War of the Rebellion: Serial 066 Page 0526 S. C., FLA., AND ON THE GA. COAST. Chapter XLVII.

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same regiment. If he calls on you, send them promptly with any other force you can collect. If you are threatened, call on him; he has been directed to respond to your call, and in the mean time to communicate with you. If you are both threatened, I of course will decide which of you shall re-enforce the other.

SAM. JONES,

Major-General.

HDQRS. DEPT. OF S. CAROLINA, GEORGIA, AND FLORIDA,

Charleston, S. C., June 9, 1864.

Brigadier General WILLIAM B. TALIAFERRO,

Commanding Seventh Military District:

GENERAL: The major-general commanding directs me to inform you that he has received information from the President that the enemy in our front contemplates making a raid from Port Royal through our lines against Augusta. The force in this department at present being so very much reduced, it becomes very important to have the troops in such a condition that they can be removed at once to any point on the line of railroad Between Charleston and Savannah. You will hold in readiness one of your best batteries of light artillery ready to be transported by cars to any point on the railroad. You will also proceed with as little delay as possible to equip the companies of Black's regiment, South Carolina Cavalry (now with you), as to render them serviceable for active duty, with their horses, at any point the general commanding may direct.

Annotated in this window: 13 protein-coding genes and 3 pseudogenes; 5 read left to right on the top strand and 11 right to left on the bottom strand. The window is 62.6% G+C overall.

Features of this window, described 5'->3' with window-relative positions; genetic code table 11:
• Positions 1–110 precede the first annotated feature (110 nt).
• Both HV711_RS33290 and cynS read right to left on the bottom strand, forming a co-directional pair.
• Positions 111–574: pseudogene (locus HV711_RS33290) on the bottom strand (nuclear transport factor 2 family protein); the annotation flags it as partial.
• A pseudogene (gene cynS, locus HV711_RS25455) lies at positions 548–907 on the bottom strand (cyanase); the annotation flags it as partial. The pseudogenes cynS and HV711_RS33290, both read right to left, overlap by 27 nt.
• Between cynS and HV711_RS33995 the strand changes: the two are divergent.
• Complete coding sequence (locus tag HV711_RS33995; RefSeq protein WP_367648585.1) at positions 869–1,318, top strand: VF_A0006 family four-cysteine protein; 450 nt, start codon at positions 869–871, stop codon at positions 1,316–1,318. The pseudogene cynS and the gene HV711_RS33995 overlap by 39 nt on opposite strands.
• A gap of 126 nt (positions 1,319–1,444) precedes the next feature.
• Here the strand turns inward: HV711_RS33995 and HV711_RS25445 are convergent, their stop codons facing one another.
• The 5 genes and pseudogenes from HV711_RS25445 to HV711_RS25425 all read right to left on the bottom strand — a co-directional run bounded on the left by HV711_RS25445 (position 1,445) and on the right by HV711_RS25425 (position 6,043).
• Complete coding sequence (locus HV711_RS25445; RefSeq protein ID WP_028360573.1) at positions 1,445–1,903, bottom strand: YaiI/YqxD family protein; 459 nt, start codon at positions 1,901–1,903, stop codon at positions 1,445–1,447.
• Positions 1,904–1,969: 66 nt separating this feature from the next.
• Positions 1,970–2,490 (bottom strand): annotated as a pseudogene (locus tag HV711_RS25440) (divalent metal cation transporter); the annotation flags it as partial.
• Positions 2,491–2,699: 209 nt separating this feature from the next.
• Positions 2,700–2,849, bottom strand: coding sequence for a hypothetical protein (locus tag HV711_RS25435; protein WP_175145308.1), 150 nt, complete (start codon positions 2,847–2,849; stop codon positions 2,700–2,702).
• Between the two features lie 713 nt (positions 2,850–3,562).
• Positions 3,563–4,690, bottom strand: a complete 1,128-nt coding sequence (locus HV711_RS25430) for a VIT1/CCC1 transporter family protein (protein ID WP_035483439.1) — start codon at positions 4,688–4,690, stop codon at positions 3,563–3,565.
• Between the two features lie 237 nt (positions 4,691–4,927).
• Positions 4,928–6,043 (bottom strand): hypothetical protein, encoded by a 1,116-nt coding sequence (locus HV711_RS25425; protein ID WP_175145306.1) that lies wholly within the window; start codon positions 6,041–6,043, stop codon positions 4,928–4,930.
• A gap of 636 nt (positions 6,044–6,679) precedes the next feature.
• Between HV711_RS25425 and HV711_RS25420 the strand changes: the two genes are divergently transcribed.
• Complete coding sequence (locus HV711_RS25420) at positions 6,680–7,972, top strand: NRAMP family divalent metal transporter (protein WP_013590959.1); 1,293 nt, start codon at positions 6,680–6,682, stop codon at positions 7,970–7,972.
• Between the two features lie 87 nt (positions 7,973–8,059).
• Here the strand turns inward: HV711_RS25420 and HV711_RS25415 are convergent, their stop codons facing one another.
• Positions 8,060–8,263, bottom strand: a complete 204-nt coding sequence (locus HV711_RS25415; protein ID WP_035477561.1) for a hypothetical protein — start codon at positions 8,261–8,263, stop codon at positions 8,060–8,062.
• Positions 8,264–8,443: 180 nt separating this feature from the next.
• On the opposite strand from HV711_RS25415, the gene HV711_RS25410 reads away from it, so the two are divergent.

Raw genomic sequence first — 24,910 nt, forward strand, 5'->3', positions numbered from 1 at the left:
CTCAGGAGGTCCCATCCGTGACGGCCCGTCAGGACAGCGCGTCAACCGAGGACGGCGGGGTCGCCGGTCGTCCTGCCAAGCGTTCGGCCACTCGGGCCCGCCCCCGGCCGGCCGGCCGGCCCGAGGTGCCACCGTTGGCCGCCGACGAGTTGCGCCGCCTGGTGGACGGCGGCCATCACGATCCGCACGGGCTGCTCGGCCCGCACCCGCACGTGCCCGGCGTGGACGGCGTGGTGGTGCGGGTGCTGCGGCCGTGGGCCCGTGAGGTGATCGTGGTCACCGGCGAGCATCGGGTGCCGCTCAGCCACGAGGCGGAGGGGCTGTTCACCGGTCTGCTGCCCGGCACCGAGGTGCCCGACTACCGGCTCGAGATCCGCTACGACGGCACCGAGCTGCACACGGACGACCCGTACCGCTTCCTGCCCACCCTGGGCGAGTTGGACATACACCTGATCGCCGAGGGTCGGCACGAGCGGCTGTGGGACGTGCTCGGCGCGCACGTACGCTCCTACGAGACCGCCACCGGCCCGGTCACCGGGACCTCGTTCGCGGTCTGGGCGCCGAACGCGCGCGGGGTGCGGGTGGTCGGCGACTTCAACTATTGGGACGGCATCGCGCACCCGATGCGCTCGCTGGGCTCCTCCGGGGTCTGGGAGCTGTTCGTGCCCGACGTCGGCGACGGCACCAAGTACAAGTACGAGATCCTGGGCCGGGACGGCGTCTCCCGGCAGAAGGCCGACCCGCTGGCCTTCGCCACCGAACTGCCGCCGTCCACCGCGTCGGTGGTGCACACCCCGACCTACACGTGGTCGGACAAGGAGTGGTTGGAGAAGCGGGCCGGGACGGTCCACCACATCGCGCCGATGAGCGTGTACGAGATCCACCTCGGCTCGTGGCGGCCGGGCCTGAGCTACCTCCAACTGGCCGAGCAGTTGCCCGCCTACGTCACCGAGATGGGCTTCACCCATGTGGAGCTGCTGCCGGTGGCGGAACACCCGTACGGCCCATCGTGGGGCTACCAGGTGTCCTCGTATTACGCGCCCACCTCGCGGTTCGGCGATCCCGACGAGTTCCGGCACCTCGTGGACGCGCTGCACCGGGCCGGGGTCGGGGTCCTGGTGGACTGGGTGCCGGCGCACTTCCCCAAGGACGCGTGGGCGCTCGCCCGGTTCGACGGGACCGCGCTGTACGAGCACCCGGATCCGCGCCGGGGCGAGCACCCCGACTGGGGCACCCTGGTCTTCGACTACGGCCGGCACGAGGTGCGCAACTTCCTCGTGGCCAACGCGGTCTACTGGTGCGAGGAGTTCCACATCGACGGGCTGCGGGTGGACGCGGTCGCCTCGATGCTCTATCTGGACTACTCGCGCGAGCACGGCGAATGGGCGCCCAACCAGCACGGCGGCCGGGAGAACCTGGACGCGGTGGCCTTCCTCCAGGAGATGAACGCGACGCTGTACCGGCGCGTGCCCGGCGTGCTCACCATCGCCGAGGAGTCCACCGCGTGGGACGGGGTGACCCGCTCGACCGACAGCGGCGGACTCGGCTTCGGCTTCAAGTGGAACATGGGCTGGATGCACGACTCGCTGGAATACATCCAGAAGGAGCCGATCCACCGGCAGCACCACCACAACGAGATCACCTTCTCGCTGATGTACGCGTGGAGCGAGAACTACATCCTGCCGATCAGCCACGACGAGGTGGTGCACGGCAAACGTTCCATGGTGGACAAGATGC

The above is only intended for you to have the troops ready should the commanding general be compelled to call upon you. You will be telegraphed whenever any troops are wanted. Major Pringle, quartermaster, has ordered to keep transportation on Charleston and Savannah Railroad ready.

Very respectfully, your obedient servant,

P. C. WARWICK,

Aide-de-Camp.

HDQRS. DEPT. OF S. CAROLINA, GEORGIA, AND FLORIDA,

Charleston, S. C., June 9, 1864.

Colonel COLCOCK,

Commanding:

COLONEL: I am instructed by the major-general commanding to inform you that he has ordered two companies of the Thirty-second Georgia Volunteers to Pocotaligo, to be disposed of in your district as you may think most advisable. Your telegram of this morning's date, asking for more cavalry, has been received. At the present moment it is not considered advisable to comply with your request, as it is unknown when and where the contemplated raid of the enemy may take place, and all portions of the coast have to be attended to. The only positive information we have is that the enemy is fitting out a raid at Port Royal for the object of destroying the powder mills at Augusta or releasing the prisoners at Andersonville, Ga. With this meager information it would be unadvisable to concentrate troops in any one district, and we must rely upon a system of mutual support, but above all, in careful and accurate